After years of decline, the past three years have seen an uptake in the number of people suffering from world hunger, the UN reports.
According to the analysis, 821 million people globally were undernourished in 2017 – about one out of nine people, whilenearly 151 million under-fives – 22% of the global total – have stunted growth due to poor nutrition.
The authors say extreme climate events are partly to blame for the rise, and call for urgent global action.
The report, The State of Food Security and Nutrition in the World, also says difficulties accessing nutritious food is contributing to the growing problem of obesity in the world, with one in eight adults – more than 672 million – being classified as obese.
The authors address the frequency of extreme climate events – floods, heat, storms, and droughts –that have doubled since the early 1990s.It goes on to add that climate variability and exposure to more complex, frequent, and intense climate extremes are threatening to erode and even reverse the gains made in ending hunger and malnutrition.
Climate extremes have a direct impact on crop yields and food availability but can also reduce the number of fit and healthy people available to grow and harvest crops, and the time and money people have to find nutritious and safe food.
Hunger is significantly worse in countries where agricultural systems are sensitive to variations in rainfall and temperature and where agriculture is part of the community’s livelihood.
According to the report, climate variability and extremes – in addition to conflict and violence in parts of the world – are a key driver behind the recent rises in global hunger and one of the leading causes of severe food crises. It calls for global action so countries become more aware and resilient towards climate-related disasters.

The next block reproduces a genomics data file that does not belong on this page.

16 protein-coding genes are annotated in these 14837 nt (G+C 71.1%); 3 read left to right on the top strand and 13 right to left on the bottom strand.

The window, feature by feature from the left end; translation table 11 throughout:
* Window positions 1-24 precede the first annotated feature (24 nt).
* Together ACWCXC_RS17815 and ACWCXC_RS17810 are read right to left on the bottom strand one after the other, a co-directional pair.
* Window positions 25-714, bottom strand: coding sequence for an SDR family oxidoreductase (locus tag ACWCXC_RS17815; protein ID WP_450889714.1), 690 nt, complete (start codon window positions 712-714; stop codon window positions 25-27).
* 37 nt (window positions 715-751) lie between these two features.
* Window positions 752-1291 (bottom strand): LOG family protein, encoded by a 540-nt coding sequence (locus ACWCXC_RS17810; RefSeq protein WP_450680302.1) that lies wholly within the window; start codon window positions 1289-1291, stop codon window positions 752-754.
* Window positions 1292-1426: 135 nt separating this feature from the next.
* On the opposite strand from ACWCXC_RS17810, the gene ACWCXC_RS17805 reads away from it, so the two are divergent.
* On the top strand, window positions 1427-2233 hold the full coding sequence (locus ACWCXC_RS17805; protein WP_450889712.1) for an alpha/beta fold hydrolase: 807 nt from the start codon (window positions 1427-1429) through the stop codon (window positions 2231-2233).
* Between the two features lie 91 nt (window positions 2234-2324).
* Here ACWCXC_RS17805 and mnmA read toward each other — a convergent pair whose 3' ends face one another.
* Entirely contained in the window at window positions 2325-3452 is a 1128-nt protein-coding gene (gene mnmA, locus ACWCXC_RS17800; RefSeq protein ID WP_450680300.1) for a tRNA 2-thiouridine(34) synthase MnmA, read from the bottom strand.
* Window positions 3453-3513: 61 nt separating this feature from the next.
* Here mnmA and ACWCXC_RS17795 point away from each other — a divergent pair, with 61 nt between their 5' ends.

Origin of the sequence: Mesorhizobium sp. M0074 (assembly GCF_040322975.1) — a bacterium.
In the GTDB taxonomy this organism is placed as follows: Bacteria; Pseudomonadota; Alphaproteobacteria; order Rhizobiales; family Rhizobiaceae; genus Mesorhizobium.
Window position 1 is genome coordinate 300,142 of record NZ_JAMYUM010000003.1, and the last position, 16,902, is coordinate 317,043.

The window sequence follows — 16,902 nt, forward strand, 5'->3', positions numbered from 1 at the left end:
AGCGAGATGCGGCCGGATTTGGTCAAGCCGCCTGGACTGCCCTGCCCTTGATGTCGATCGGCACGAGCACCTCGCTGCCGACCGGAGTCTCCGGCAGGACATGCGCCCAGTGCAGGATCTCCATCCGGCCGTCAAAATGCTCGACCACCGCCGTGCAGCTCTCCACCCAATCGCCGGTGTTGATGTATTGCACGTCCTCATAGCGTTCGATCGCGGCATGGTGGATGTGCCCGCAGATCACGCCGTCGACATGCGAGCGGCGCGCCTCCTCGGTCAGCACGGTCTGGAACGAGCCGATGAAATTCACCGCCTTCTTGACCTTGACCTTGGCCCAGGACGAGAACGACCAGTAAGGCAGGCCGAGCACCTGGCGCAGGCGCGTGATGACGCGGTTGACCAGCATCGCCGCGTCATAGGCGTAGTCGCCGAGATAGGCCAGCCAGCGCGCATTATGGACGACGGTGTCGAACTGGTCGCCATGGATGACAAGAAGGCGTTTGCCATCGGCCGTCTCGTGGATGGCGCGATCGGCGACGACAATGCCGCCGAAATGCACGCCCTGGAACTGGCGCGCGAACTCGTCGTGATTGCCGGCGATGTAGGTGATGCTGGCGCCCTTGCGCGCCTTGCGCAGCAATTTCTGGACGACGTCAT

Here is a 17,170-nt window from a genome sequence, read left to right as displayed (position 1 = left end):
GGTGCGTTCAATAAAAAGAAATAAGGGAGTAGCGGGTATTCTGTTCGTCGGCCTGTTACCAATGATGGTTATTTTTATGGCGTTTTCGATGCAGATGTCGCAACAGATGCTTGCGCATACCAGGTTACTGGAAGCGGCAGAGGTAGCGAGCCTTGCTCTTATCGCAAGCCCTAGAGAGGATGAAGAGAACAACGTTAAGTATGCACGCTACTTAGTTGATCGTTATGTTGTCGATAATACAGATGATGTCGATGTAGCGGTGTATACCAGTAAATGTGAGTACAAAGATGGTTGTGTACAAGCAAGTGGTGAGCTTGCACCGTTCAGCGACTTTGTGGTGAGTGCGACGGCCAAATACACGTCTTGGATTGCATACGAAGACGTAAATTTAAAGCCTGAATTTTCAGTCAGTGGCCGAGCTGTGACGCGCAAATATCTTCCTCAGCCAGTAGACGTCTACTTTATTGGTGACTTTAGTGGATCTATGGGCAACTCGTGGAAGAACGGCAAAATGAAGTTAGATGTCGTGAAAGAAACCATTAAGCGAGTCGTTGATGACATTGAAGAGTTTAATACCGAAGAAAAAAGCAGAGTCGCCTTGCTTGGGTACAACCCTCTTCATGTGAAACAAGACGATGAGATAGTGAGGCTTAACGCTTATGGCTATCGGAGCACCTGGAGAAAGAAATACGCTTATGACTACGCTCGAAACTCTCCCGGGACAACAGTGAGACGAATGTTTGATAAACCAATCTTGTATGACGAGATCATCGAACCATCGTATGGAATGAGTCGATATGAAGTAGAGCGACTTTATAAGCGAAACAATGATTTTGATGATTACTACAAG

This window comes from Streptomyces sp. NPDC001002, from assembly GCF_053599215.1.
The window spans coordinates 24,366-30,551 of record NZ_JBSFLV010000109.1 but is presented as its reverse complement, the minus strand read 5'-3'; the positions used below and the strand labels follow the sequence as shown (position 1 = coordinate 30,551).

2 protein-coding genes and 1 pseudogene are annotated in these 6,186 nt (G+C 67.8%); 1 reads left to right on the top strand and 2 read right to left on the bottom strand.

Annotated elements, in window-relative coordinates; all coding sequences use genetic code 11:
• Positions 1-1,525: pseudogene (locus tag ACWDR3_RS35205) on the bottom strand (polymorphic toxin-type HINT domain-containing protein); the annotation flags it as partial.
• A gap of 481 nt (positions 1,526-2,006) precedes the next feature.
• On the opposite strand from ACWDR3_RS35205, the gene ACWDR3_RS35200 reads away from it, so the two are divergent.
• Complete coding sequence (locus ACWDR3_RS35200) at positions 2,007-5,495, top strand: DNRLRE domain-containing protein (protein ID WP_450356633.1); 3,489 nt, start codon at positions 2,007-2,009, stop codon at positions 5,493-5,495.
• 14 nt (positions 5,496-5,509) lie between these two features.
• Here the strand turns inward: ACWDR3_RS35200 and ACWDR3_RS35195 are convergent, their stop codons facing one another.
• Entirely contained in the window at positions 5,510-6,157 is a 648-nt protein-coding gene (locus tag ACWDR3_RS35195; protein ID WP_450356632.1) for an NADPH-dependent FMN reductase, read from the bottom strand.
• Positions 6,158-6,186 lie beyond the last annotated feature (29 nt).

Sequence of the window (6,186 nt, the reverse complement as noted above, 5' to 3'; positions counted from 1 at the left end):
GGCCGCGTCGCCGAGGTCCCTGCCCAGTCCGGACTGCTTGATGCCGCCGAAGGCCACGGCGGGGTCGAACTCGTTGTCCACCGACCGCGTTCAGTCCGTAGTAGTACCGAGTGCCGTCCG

Commenting on the report, Robin Willoughby, from Oxfam, said: “It is shocking that after a prolonged decline, this is the third consecutive year of rising hunger.
“The inescapable fact is that climate change is now leaving people around the world without enough to eat.Hunger is significantly worse in countries hit by severe droughts and flooding. A hotter world is proving to be a hungrier world.”
“The people behind these stark statistics need urgent help. Our political leaders must redouble efforts to cut the use of fossil fuels and commit funds to help poor countries adapt to climate crises,” he adds.
The report was carried out by the Food and Agriculture Organization of the United Nations, the World Food Programme, Unicef, the World Health Organization, and the International Fund for Agricultural Development.
Category: Features, Health alert